You know those people. They could be your best friend or your neighbour or your work wife. You know them, and you envy them. And you hate them just a little bit. They’re those magical unicorns that seem to adore exercise. To crave it even.
It seems crazy, no? Sure exercise is great for your body, and you often feel pretty d**n accomplished after that long Sunday run. But it’s painful! And it takes away from time you could be cuddling your cat or checking out stimulating museum exhibitions. It’s wonderful for you, but really, it’s a means to an end.
Well, it was a means to an end, but we’re here to help you incorporate mindfulness into your physical exercise in order to stop seeing workouts as a chore and start craving them. We are no longer in it to burn off hated calories or achieve an “ideal” body. We want to exercise to be grateful for what our bodies are capable of, to feel more connected and present in our lives and to feel strong and empowered.
Sound good to you? Let’s get started.
1. Take stock of how you’re feeling before you get moving. It may sound so simple it’s almost dumb, but assessing your state of mind and physical state before you exercise is imperative. Can your mind not stop racing and you feel like you need to relax? Are you feeling bright and full of energy and ready to tackle a real muscle burn? Do you want to be by yourself, or are you craving the energy of others? Doing a quick check-in with yourself before you decide how to exercise will make it infinitely more enjoyable. Honour your truth. This will transform exercise from a chore you need to get done into a treat that will be a true reward, complementing or curing whatever feelings you have right in that moment.
2. Honour what you enjoy. Though it can be good to push yourself to do things every now and again and trying new things is fantastic, there’s absolutely no point in forcing yourself to exercise in a way that makes you miserable. If you hate the gym, head to a dance class or do some yoga. Not into kickboxing? Head out into nature for some horse riding or a bit of tennis with a friend. The world is your oyster!
3. Set an intention. If you’ve ever done a yoga class, you’ve likely heard the teacher goading you to set an intention. This doesn’t need to be a lofty wish for the universe like world peace. It should simply be something that helps you manage your energy and focus on what is most important to you. Exercising without intention is like driving on autopilot. Direct your thoughts, movement and energy toward a purpose that is meaningful for you.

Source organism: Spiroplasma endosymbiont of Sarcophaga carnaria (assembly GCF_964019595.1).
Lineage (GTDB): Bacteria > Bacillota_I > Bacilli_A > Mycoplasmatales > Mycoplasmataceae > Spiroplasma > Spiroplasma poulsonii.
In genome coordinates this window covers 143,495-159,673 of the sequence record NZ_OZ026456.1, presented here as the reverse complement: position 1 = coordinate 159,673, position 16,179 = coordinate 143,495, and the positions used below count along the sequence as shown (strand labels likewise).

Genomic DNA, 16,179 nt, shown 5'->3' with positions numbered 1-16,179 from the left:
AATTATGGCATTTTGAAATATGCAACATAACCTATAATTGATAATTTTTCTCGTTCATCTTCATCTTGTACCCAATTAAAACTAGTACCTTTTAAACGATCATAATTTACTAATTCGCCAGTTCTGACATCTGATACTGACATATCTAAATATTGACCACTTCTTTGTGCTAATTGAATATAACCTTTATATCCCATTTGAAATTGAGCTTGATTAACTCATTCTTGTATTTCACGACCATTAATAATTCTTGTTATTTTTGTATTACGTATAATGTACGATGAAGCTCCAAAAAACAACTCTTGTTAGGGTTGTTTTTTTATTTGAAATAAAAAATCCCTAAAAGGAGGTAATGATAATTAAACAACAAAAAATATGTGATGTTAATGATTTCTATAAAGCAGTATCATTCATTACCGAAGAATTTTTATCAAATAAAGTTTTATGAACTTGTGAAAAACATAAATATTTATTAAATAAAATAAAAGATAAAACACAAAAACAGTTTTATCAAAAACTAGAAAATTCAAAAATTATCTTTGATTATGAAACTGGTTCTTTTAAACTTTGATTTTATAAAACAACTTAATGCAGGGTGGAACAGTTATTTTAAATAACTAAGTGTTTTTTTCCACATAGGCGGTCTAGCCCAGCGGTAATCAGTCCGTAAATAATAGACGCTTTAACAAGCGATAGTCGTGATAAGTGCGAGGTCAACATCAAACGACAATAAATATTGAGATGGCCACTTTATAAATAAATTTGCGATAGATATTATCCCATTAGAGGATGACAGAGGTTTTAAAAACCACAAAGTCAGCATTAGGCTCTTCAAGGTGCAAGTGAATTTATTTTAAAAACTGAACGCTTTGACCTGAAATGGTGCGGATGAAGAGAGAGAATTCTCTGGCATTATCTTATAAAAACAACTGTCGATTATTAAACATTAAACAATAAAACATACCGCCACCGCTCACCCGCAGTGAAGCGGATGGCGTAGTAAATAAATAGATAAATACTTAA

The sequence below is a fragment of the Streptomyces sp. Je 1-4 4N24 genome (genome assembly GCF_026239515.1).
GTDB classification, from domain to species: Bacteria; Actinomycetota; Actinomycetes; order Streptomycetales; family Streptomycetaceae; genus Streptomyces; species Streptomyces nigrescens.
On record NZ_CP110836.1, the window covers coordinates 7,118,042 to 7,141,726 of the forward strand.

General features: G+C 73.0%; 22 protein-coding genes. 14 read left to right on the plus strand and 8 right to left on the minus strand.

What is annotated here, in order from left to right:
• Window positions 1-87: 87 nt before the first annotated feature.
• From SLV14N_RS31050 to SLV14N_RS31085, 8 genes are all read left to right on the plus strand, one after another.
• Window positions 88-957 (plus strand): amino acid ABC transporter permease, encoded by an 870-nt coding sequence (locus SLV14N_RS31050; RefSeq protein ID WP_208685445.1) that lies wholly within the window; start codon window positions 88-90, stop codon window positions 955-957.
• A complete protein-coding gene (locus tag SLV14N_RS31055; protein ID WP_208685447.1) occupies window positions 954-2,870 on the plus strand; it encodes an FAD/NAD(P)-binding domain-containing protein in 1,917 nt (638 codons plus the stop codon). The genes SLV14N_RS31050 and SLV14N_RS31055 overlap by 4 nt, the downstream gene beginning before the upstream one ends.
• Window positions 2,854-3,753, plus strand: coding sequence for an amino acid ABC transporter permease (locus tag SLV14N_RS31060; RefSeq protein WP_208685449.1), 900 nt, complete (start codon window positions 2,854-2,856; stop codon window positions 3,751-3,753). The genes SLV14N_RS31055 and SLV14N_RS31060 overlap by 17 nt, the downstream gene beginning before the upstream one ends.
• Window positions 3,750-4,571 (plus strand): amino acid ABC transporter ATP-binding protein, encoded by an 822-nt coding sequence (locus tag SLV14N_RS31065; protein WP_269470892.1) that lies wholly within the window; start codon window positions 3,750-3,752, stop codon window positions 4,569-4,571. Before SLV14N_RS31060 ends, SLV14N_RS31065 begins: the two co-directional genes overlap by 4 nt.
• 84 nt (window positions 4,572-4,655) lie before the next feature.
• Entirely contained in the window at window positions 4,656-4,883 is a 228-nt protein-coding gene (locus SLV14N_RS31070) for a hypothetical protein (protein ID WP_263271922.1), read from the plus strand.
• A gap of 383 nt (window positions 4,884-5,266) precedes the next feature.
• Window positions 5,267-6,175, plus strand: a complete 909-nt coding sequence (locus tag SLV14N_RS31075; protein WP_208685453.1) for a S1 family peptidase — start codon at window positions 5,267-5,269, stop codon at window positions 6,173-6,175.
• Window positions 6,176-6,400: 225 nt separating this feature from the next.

4. Focus on your breath. Once again, yoga has it right! Paying attention to how and when you breathe will encourage mindfulness. Paying attention to your breath will allow you to honour it completely, following its natural rhythm. This can help you to relieve tension and turn your attention to your moving body and away from your thinking mind. This will help you to feel more connected to your movement practice, the earth beneath your feet and yourself.
5. Don’t forget to note. While you could go old school and take out a note pad, jotting things down as you exercise, that’s not really very practical. Instead, we like to engage in a noting practice whilst we move. When we start moving, we like to notice what is happening in your body, physically and mentally. If you’re on a run, it could be as simple as noticing that the cold air is bracing against your face, your ankle is giving you a little bit of trouble, the birds are singing beautifully overhead or your heart is strong and beating. This will aid you in becoming present in the moment and in the world around you.
6. Routine makes habit. It’s natural that at the beginning, you may not feel like exercising at all. But it’s incredibly important to turn it into a habit to ensure it becomes something you crave. The more you do it, the more you’ll want to do it. So, as often as you can, push yourself to go to that class or get some fresh air on a power walk. You’ll be craving in no time.
7. Be kind and be yourself. If you are in a group exercise class, don’t feel pressured or pushed to do just what the others are doing. Be kind to yourself and listen to your body. You can’t stay out of the saddle for the entire pyramid at Rocycle? That’s ok! Give yourself a pardon and allow yourself to do your own thing. You will be empowered and will feel more excited about going to work out when you can do things your own way.